Tough Mudder Is Ridiculous. But So Is …

You have to crawl through 50 feet of mud. You have to jump over a flaming car. You have to slither under electric wires that will shock you if you don’t stay low. You get a helmet with horns if you finish. Obstacle racing—the Warrior Dash, Tough Mudder, Spartan Race, and the others—it’s all so ridiculous, isn’t it? Well, wait.

I’ve never entered one of those races. But sometimes my weekend plans include: You have to hike 10 miles and 3,000 feet of elevation gain and there’s not much of a trail. You have to bushwhack through New Mexico locust trees for about a half-hour, so wear double-front Carhartts and leather gloves and wear something over your eyes. There’s 50 feet of offwidth on the third pitch. Should we take some snowshoes, or just plan on postholing that last half-mile? Ticks. Poison ivy. There’s running water on part of the route right now. It’s all so ridiculous. Isn’t it?

There’s an old video in which (pre-mullet!) Kelly Cordes talks about alpinism, and in the middle of the film, he says, “In some ways, climbing is super-contrived. But you get thinking about it, and a lot of things in life are super-contrived, beyond just needing food and shelter. … But if you knew the result of everything in life, you almost get to a philosophical question of, ‘Well, what the hell’s the point?'”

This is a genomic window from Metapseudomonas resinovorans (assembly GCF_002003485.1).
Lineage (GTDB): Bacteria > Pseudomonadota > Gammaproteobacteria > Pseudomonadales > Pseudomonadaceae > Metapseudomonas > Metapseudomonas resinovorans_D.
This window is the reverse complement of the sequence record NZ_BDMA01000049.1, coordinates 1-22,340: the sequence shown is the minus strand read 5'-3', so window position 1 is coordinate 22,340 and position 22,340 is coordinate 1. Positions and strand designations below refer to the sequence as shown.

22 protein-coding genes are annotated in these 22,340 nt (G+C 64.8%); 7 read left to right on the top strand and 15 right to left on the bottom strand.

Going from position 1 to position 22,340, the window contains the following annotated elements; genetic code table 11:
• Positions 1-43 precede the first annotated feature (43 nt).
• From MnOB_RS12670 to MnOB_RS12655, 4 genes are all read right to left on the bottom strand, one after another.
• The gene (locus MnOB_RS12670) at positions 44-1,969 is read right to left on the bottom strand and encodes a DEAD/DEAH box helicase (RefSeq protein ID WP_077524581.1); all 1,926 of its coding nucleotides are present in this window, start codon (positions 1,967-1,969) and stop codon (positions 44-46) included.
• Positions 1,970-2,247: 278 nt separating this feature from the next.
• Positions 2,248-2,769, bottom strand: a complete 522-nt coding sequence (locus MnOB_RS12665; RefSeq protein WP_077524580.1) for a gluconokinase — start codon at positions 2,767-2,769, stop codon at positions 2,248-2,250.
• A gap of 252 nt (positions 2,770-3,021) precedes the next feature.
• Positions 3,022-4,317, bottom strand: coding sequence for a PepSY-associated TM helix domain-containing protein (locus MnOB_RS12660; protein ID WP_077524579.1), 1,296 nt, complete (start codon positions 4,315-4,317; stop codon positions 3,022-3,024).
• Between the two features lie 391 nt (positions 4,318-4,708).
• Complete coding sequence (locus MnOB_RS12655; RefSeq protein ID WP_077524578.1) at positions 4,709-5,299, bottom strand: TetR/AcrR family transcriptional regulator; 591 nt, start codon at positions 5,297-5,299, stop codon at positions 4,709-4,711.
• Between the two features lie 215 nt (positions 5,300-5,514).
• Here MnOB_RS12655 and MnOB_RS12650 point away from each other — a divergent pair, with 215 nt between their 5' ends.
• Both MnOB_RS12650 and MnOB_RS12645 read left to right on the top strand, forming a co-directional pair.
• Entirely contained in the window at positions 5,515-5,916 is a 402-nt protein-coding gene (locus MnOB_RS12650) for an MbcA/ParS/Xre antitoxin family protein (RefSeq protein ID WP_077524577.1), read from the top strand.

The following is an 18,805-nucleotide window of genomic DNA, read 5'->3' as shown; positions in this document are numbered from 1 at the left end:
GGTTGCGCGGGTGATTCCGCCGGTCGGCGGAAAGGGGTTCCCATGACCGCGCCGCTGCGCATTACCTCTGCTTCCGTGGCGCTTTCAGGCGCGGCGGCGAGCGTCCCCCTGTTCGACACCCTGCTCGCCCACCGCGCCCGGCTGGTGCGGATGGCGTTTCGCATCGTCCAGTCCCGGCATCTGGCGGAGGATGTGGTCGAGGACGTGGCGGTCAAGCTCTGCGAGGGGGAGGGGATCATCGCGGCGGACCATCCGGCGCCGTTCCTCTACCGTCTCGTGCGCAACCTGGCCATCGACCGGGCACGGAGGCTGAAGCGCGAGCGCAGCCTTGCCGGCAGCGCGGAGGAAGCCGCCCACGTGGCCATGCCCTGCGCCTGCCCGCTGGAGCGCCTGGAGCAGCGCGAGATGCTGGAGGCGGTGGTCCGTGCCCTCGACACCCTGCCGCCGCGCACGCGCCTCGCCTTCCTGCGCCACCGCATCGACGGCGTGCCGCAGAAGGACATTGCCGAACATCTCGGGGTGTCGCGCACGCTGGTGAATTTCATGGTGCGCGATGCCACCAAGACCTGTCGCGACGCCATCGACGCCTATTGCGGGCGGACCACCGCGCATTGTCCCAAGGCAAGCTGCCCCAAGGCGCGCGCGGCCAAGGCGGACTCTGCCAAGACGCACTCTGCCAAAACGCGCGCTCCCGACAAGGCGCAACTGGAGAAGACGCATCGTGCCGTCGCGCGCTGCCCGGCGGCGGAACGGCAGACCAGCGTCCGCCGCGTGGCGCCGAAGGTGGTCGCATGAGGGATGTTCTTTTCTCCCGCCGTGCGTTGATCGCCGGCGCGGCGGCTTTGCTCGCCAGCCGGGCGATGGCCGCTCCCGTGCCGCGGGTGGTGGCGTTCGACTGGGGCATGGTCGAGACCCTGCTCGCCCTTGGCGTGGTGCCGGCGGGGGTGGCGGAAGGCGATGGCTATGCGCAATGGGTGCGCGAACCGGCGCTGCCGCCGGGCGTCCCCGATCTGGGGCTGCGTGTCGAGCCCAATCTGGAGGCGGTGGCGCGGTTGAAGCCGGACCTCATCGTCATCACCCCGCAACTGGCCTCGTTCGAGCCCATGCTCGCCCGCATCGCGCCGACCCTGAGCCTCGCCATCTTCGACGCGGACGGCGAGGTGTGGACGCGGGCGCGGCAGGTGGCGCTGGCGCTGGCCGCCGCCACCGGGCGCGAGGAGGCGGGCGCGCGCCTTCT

I never ask myself that when I’m out doing something, whether it’s a (contrived) line up a rock face that no one’s ever heard of, or trying to get in a few pitches of rock in during weather that’s better for skiing, or trying to cover a monstrous amount of terrain in a day that has no chance of ending before dark.

But sometimes, when I’m up somewhere really exposed and cold and the wind is blowing so hard that it’s flipping snot out of my nose onto my sunglasses and my backpack straps keep whipping me in the face, I hear my high school football coach yelling at me, in that didn’t-your-mother-teach-you-better tone, “Leonard, what the hell are you doing out here?” Hell, Coach, I don’t know, trying to feel alive? Like my pal Aaron says whenever I’m somewhere up high with him and the wind picks up and starts blowing snow into my face so hard it feels like a sandblaster: “That lets you know you’re alive!”